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Sound Samples & Downloads

Igor STRAVINSKY (1882-1971)
Le Sacre du Printemps
(1913) [38:21]
Francis POULENC (1899-1963)
Les Biches
* (1924) [32:45]
BBC National Chorus of Wales*
BBC National Orchestra of Wales/Thierry Fischer
rec. live, 19 June 2009, St. David’s Hall, Cardiff. DDD

Experience Classicsonline

Thierry Fischer and the BBC National Orchestra of Wales have already released recordings on the Signum Classics labels of Firebird (SIGCD165) and Petrushka (SIGCD195). I’ve not heard those discs but if they’re up to the same standard as this, the final instalment of Stravinsky’s ‘Diaghilev troika’, they will be pretty good.
The BBC NOW gives a very good account of itself inLe Sacre. The playing is precise - as is emphasised by a very good and clear recording. For example, the rhythms are crisp in ‘Dances of the Young Girls’ and ‘Dance of the Earth’ is tremendously incisive. There’s great power in ‘Spring Rounds’ while the brutal, propulsive rhythms of ‘Glorification of the Chosen One’ generate considerable excitement. The ‘Sacrificial Dance: The Chosen One’ is suitably explosive.
There’s a good deal of subtlety to admire in this performance also. The subdued and fascinating textures of the Introduction to Part II are expertly balanced by Thierry Fischer and his players and they’re just as successful in ‘Mystic Circles of the Young Girls’ which follows. This is, in fact, a successful all-round performance of Le Sacre and most certainly not one that’s merely fuelled on testosterone. The colour, bite, drama and savagery of Stravinsky’s ground-breaking score are all very well realised and so is the fantasy. It must be a huge challenge adequately to convey the sound of this complex and often tumultuous score, which requires a vast orchestra. It must be still more challenging to convey the myriad detail of the often-teeming orchestration without recourse to egregious spotlighting of individual instruments or sections. It seems to me that engineer Mike Hatch has done an excellent job in presenting a convincing and musically satisfying representation of the performance.
On the face of it Les Biches and Le Sacre are poles apart and it may seem incongruous to pair them on a CD, let alone in concert as Thierry Fischer did in June 2009, when I suspect the two works were heard in the reverse order to that on this disc. Actually, there are some common threads. The most obvious is that both ballets were composed for Diaghilev’s Ballets Russes. In his booklet note, entitled ‘The Rites of Women’ Daniel Jaffé suggests another one, namely that “both focus on the role of women in the rituals of sex and sexual attraction.” You may or may not agree with that thesis but the beauty of a CD is that you don’t have to listen to both works in conjunction. What I can assure collectors, however, is that another common thread - and, for our purposes perhaps the most important one - is that Fischer and his musicians turn in very good performances of both works.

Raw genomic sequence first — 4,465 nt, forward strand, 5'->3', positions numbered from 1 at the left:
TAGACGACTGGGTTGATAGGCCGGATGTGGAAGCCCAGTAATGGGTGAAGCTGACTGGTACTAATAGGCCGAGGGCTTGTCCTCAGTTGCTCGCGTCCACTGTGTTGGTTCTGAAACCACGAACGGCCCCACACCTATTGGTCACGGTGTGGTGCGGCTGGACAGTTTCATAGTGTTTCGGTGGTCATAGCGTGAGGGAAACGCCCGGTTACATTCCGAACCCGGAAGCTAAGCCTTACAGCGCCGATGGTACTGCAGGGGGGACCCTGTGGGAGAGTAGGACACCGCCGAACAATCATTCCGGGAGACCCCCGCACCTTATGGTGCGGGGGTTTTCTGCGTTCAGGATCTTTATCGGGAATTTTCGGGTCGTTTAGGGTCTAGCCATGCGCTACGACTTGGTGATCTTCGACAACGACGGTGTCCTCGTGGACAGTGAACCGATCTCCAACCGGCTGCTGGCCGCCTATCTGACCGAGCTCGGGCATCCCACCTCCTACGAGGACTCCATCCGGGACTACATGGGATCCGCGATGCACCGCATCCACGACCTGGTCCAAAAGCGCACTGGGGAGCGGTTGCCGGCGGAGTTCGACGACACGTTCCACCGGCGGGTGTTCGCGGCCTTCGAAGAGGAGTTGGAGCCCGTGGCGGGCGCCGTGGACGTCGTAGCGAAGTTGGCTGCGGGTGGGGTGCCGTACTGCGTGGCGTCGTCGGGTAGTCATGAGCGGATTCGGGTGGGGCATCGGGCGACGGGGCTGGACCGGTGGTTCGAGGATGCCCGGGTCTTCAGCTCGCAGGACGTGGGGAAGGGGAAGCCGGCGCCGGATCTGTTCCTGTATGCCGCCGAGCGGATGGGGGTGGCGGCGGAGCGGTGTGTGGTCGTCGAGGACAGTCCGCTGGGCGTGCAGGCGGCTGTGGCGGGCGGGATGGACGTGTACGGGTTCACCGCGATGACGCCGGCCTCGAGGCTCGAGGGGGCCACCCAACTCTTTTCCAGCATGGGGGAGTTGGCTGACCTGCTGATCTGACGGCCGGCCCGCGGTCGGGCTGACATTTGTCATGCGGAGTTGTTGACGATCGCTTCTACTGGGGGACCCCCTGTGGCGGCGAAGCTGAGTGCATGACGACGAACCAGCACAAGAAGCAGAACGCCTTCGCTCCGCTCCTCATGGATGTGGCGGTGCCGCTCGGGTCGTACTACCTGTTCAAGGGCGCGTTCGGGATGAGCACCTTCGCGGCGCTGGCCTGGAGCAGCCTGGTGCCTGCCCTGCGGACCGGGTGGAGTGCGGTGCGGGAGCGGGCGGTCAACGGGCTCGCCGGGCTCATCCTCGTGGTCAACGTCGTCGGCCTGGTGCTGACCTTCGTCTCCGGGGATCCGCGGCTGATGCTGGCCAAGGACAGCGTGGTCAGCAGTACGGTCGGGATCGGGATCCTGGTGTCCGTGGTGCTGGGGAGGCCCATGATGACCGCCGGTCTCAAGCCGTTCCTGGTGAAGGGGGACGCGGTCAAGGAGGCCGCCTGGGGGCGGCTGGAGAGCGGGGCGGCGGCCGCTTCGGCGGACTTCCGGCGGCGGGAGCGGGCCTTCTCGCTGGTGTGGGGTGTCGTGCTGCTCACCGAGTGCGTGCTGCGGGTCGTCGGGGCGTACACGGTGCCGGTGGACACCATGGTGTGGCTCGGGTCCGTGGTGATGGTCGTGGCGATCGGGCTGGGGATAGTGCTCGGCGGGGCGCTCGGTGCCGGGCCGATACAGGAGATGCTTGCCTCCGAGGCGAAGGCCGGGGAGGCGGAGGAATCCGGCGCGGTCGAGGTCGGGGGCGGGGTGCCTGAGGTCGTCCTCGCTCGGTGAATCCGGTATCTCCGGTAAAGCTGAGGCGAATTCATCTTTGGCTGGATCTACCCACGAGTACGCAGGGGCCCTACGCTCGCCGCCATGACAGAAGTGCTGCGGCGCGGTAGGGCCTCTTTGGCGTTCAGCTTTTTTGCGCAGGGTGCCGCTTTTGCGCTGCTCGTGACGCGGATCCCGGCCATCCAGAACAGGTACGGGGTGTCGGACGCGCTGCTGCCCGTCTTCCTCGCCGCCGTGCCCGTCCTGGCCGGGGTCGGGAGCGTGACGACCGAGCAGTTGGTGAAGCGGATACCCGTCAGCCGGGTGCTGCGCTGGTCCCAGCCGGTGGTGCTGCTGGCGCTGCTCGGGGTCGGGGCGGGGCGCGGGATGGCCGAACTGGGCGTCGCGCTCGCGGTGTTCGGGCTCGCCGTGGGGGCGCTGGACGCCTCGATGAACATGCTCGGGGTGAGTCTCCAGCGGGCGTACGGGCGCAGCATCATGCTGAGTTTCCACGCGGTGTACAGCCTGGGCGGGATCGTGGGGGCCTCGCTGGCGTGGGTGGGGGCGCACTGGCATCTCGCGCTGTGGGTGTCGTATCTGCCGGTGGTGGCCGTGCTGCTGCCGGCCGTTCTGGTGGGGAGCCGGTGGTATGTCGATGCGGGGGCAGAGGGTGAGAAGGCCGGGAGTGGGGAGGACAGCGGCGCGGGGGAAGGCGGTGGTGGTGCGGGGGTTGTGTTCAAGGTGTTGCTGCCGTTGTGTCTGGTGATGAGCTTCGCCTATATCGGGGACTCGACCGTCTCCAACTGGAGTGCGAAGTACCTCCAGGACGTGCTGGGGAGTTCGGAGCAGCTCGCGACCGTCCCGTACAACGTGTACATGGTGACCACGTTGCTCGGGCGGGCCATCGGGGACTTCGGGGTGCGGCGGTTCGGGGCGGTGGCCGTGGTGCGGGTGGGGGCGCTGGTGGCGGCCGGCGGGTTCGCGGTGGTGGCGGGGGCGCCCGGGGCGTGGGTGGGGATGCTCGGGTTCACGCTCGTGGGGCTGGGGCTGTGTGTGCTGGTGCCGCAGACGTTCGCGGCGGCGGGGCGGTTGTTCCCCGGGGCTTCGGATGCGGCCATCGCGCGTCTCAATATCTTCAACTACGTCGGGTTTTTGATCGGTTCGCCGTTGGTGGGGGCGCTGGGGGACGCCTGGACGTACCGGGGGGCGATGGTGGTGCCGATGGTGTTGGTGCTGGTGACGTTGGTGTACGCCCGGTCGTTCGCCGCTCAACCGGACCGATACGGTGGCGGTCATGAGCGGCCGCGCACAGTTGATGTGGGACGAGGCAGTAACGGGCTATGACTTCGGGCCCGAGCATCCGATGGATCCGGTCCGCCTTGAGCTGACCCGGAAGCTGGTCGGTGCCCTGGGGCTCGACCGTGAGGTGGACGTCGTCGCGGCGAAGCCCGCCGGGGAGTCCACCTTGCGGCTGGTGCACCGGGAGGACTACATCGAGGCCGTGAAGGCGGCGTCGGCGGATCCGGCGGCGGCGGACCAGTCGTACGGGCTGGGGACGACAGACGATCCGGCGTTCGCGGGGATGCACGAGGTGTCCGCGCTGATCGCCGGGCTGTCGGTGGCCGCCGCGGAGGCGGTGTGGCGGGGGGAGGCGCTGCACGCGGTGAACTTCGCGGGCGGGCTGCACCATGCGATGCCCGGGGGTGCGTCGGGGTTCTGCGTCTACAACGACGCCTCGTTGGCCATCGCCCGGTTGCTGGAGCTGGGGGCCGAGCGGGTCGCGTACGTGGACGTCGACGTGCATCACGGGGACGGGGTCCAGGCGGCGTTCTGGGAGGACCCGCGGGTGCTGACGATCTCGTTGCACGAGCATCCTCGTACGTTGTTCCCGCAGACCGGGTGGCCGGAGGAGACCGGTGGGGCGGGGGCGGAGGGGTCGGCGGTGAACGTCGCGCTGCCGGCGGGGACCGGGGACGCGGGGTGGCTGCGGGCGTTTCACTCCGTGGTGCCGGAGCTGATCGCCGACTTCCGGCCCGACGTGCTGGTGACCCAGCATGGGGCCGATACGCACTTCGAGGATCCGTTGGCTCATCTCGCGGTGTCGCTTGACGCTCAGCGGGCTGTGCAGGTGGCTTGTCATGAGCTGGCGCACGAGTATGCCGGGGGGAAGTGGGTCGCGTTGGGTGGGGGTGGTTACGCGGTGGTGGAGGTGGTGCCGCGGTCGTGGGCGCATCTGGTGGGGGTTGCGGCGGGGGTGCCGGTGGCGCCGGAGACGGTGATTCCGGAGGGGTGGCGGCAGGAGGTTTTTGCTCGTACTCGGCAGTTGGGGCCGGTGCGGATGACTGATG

An important plus for this disc is that Fischer plays the full ballet score of nine movements rather than the five-movement orchestral suite that Poulenc subsequently fashioned and which is more usually heard in the concert hall and on disc. This explains the involvement of the BBC National Chorus of Wales for three of the movements feature a choir - male voices only are heard in the often lusty third section while the fifth and eighth movements call for SATB chorus. To be honest, I don’t think these choral movements are the strongest music in the ballet - turn to the more familiar numbers for that - but it’s both valuable and interesting to hear the full score and the BBC National Chorus of Wales makes a fine contribution. We are told in the notes that Poulenc set “some 17th-century texts”. I don’t know what these were and Signum provide neither texts nor translations. My suspicion, however, is that this is one of those occasions where the text is relatively unimportant and, possibly, inconsequential.
The familiar orchestral movements contain some delicious music and the present performance is a spirited one. The sophisticated ‘Rondeau’ is done well and the infectiously gay sections of the ‘Rag-Mazurka’ are invigoratingly delivered. The ‘Andantino’ is delightful while the vivacious ‘Final’ has plenty of bounce and life. Poulenc’s score is a wonderful example of French ’chic’; it may not be the deepest thing that came from his pen but it certainly falls into the ‘naughty but nice’ category. I thoroughly enjoyed this performance.
There is applause at the end of each work - vociferous in the case of the Stravinsky - but otherwise I was not aware of any distracting audience noise.
This disc demonstrates imaginative programme planning. The BBC orchestra is on fine form under the baton of a conductor who is, seemingly, thoroughly at home in both of these very different scores. All in all, this disc is an attractive proposition.
John Quinn
Masterwork Index: Le Sacre du Printemps








































































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